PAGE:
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Offline Biesie

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Re: African Enduro
« Reply #80 on: September 03, 2008, 11:33:29 am »
Mark
Do u remember this "main road" between Abu Hammid and Wadi Halfa???
This picture of my DR 600 is 14 years old, but still keeps the memories high!!

Daar het jy nou 'n lat vir jou eie gat gesny  :biggrin: ....ek sien uit na jou RR  ;) ...al is hy 14 jaar oud ..volg Nardus se voorbeeld  :mwink: :mwink:

 

Offline Hondsekierie

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Re: African Enduro
« Reply #81 on: September 03, 2008, 11:36:42 am »
Really well written report, makes it so much more enjoyable with all the pics and vids.  

Like the "mak piel" chirp, something new for the vocab.

Thanks again
“There is a pleasure in the pathless woods,
There is a rapture on the lonely shore,
There is society, where none intrudes,
By the deep Sea, and music in its roar:
I love not Man the less, but Nature more"
 

Offline Frohan Visser

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Re: African Enduro
« Reply #82 on: September 03, 2008, 01:06:44 pm »
Biesie

"I can still picture that road from Khartoum to Abu Hammed and then that final stretch through the desert to Wadi Halfa, I spend 3 days in Wadi Halfa waiting for the transport ships to arrive, eventually I got permission from the Sudanese to travel via the Desert to Egypt and only 30 km into Egypt, just after the first Border/ Military post, I got arrested.
Long story short, after 25 days in prison, first in Aswan and then in Kalifa prison in Cairo, I got out with help from my worrying parents and the South African embassy. In prison I got to hear it was all one big corruption story, they confiscated my bike but luckily I got out unharmed���"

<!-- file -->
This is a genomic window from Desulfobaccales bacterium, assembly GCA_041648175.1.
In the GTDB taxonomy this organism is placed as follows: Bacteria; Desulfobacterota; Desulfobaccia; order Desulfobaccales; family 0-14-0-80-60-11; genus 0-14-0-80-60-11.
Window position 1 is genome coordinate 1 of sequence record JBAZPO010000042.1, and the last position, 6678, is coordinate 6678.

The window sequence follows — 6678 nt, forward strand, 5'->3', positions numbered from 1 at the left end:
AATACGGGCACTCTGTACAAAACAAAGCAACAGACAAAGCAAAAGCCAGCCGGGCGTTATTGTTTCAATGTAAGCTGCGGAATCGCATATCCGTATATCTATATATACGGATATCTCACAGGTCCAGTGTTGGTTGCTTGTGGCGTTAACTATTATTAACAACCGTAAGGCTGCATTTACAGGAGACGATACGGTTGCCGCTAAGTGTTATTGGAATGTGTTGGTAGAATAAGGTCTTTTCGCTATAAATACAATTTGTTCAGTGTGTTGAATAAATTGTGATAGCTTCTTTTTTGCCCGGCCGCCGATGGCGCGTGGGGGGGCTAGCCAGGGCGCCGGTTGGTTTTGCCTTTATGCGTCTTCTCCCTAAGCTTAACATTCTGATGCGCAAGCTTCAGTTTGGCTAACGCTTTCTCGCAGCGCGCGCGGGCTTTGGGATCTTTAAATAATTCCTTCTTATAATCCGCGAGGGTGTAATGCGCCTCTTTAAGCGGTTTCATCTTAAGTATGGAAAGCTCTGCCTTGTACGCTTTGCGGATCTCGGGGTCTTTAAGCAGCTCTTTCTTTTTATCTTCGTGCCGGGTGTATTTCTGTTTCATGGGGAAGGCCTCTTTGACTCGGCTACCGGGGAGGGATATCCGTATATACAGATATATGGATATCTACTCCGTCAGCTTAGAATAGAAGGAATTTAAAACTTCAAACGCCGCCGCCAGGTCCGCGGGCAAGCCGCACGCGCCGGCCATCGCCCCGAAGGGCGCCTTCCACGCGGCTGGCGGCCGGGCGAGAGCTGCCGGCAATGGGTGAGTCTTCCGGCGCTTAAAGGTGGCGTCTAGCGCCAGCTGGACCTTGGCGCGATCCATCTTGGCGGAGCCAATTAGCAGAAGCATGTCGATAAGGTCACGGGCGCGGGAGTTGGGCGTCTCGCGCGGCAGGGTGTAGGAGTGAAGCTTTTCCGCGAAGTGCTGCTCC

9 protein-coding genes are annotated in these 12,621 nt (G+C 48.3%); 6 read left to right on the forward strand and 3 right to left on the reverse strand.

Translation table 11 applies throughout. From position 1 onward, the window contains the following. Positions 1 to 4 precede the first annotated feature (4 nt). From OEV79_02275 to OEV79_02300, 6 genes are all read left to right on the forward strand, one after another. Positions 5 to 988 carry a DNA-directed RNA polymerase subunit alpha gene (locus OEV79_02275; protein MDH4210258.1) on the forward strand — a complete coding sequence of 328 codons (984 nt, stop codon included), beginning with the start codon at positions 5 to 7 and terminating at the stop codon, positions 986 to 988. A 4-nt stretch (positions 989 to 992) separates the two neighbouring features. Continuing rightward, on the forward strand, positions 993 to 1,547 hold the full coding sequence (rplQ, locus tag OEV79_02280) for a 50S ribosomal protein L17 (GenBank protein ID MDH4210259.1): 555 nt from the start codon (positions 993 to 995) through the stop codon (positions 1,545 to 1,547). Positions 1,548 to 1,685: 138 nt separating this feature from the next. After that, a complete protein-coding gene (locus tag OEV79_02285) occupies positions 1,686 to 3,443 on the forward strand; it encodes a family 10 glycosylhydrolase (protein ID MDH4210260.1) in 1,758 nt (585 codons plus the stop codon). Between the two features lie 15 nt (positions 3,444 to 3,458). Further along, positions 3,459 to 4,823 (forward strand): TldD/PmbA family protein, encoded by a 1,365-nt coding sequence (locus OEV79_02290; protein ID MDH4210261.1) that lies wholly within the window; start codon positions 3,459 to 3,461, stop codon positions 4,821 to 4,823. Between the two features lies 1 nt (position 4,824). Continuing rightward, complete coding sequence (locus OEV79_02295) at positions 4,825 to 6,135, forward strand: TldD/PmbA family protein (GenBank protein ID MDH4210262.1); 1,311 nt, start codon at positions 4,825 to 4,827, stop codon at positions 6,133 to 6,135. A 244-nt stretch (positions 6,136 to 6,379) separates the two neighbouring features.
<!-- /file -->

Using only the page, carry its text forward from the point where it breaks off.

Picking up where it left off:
Ek het dagboek geskryf van die hele trip, 120 bladsye, maar ongelukkig in Afrikaans, is besig om dit op die oomblik in "Brits" te vertaal en moet al die 336 foto's nog scan, dan sal ek dit looi op die website............!!!!!!!
Ek lyk ook soos n hiepie, lang hare soos Nardus!!!!!!
1986 Suzuki DR 600, Confiscated in Egypt
1992 Suzuki DR 800, sold
1997 Suzuki DR 650, sold
2005 KTM 640 Adv, sold
201.. KTM 690 R in the next 2 years
 

Offline Hidalgo

Re: African Enduro
« Reply #83 on: September 03, 2008, 01:25:50 pm »
Hey Frohan

Like Biesie said, you have just sealed your own fate  :lamer:

Ons sien uit na jou trip report.   Volg Nardus se voorbeeld, ons almal geniet die verslae baie.

Thx
H



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Offline mrg46

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Re: African Enduro
« Reply #84 on: September 03, 2008, 03:59:33 pm »
Mark
Do u remember this "main road" between Abu Hammid and Wadi Halfa???
This picture of my DR 600 is 14 years old, but still keeps the memories high!!


Howzit Frohan, man you were a real pioneer doing it in those days. Like the others say, lat loop with a trip report please. That episode trying to cross the land border and then ending up in jail sounds hectic. Apparently these days they shoot first then ask questions at that border. Can't wait to hear about it.

I know that road you're talking about, but I didn't take it. I went from Wadi Halfa down to Dongola and then across the desert to Atbara

Looking fwd to your report!
« Last Edit: September 03, 2008, 04:02:41 pm by mrg46 »
 

Offline Nardus

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Re: African Enduro
« Reply #85 on: September 04, 2008, 12:33:20 pm »
Hi mrg46 (Mark)

I have been following your trip - awesome !!!!!!!!!!!!!!!

Well, you are partly to blame for me starting a trip report on a very similar route I did back in 1993/94. Dammit, but the memories are like sweet smelling pink rose petals. How I wish I could be back in Sudan.

Enjoy your trip and have safe journeys.

Waiting for the rest
Let the snake slide and the lizzard slither and LET IT BE !
 

Offline bradleys

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Re: African Enduro
« Reply #86 on: September 04, 2008, 02:18:00 pm »
 :thumleft:Keep it comming,Hey Frohan cant wait to read your report.
ROUTE DIFFICULTY
1 = tar
2 = good gravel /pillian friendly
3 = interspersed with sand, mud, sand , bush / not pillian friendly
4 = lots of sand, technical riding 5 = expert only
 

Offline mrg46

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Re: African Enduro
« Reply #87 on: September 04, 2008, 04:05:26 pm »
Dammit, but the memories are like sweet smelling pink rose petals. How I wish I could be back in Sudan.

Hi Nardus,

I'm honoured - your report & adventure is phenomenal. Can't wait for more.